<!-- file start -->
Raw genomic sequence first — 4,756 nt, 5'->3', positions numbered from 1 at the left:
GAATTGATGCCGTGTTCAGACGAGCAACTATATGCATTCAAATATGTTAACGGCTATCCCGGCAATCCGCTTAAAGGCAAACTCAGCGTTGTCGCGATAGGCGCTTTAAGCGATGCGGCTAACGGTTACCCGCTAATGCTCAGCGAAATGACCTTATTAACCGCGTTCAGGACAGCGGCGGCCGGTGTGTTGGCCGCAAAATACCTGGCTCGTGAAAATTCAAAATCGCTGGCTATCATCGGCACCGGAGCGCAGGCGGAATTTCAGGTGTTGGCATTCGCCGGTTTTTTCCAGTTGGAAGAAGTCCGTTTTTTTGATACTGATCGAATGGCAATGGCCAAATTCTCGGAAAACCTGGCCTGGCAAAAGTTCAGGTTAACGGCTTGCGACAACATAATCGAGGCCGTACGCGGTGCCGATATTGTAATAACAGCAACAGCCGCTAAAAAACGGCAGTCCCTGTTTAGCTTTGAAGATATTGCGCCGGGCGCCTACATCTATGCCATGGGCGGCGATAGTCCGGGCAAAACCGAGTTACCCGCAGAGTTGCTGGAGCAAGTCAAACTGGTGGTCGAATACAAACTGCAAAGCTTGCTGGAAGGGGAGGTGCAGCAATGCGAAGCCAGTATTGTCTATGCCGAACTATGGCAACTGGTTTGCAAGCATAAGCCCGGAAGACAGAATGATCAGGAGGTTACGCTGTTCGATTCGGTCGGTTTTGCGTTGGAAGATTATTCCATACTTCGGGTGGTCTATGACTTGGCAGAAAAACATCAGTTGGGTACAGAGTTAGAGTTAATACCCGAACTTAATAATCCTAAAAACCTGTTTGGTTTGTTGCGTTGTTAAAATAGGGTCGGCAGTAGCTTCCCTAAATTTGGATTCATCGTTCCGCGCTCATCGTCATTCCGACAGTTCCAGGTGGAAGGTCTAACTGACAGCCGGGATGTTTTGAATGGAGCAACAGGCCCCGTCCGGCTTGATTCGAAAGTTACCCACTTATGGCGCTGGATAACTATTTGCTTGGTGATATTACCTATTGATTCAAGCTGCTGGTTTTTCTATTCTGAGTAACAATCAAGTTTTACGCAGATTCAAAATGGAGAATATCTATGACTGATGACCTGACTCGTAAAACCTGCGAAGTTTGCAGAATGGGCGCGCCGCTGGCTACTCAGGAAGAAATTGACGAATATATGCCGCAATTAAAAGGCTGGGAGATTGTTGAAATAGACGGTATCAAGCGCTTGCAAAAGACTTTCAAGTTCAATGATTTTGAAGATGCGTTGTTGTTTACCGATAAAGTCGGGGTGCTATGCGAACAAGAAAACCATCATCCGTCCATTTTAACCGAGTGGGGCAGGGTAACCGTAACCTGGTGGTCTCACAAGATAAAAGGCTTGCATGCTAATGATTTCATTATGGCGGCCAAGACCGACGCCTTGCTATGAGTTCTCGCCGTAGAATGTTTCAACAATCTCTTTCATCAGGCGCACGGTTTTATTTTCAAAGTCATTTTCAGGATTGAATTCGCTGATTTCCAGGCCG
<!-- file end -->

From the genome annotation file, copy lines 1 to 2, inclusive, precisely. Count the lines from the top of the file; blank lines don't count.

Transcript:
Raw genomic sequence first — 4,756 nt, 5'->3', positions numbered from 1 at the left:
GAATTGATGCCGTGTTCAGACGAGCAACTATATGCATTCAAATATGTTAACGGCTATCCCGGCAATCCGCTTAAAGGCAAACTCAGCGTTGTCGCGATAGGCGCTTTAAGCGATGCGGCTAACGGTTACCCGCTAATGCTCAGCGAAATGACCTTATTAACCGCGTTCAGGACAGCGGCGGCCGGTGTGTTGGCCGCAAAATACCTGGCTCGTGAAAATTCAAAATCGCTGGCTATCATCGGCACCGGAGCGCAGGCGGAATTTCAGGTGTTGGCATTCGCCGGTTTTTTCCAGTTGGAAGAAGTCCGTTTTTTTGATACTGATCGAATGGCAATGGCCAAATTCTCGGAAAACCTGGCCTGGCAAAAGTTCAGGTTAACGGCTTGCGACAACATAATCGAGGCCGTACGCGGTGCCGATATTGTAATAACAGCAACAGCCGCTAAAAAACGGCAGTCCCTGTTTAGCTTTGAAGATATTGCGCCGGGCGCCTACATCTATGCCATGGGCGGCGATAGTCCGGGCAAAACCGAGTTACCCGCAGAGTTGCTGGAGCAAGTCAAACTGGTGGTCGAATACAAACTGCAAAGCTTGCTGGAAGGGGAGGTGCAGCAATGCGAAGCCAGTATTGTCTATGCCGAACTATGGCAACTGGTTTGCAAGCATAAGCCCGGAAGACAGAATGATCAGGAGGTTACGCTGTTCGATTCGGTCGGTTTTGCGTTGGAAGATTATTCCATACTTCGGGTGGTCTATGACTTGGCAGAAAAACATCAGTTGGGTACAGAGTTAGAGTTAATACCCGAACTTAATAATCCTAAAAACCTGTTTGGTTTGTTGCGTTGTTAAAATAGGGTCGGCAGTAGCTTCCCTAAATTTGGATTCATCGTTCCGCGCTCATCGTCATTCCGACAGTTCCAGGTGGAAGGTCTAACTGACAGCCGGGATGTTTTGAATGGAGCAACAGGCCCCGTCCGGCTTGATTCGAAAGTTACCCACTTATGGCGCTGGATAACTATTTGCTTGGTGATATTACCTATTGATTCAAGCTGCTGGTTTTTCTATTCTGAGTAACAATCAAGTTTTACGCAGATTCAAAATGGAGAATATCTATGACTGATGACCTGACTCGTAAAACCTGCGAAGTTTGCAGAATGGGCGCGCCGCTGGCTACTCAGGAAGAAATTGACGAATATATGCCGCAATTAAAAGGCTGGGAGATTGTTGAAATAGACGGTATCAAGCGCTTGCAAAAGACTTTCAAGTTCAATGATTTTGAAGATGCGTTGTTGTTTACCGATAAAGTCGGGGTGCTATGCGAACAAGAAAACCATCATCCGTCCATTTTAACCGAGTGGGGCAGGGTAACCGTAACCTGGTGGTCTCACAAGATAAAAGGCTTGCATGCTAATGATTTCATTATGGCGGCCAAGACCGACGCCTTGCTATGAGTTCTCGCCGTAGAATGTTTCAACAATCTCTTTCATCAGGCGCACGGTTTTATTTTCAAAGTCATTTTCAGGATTGAATTCGCTGATTTCCAGGCCG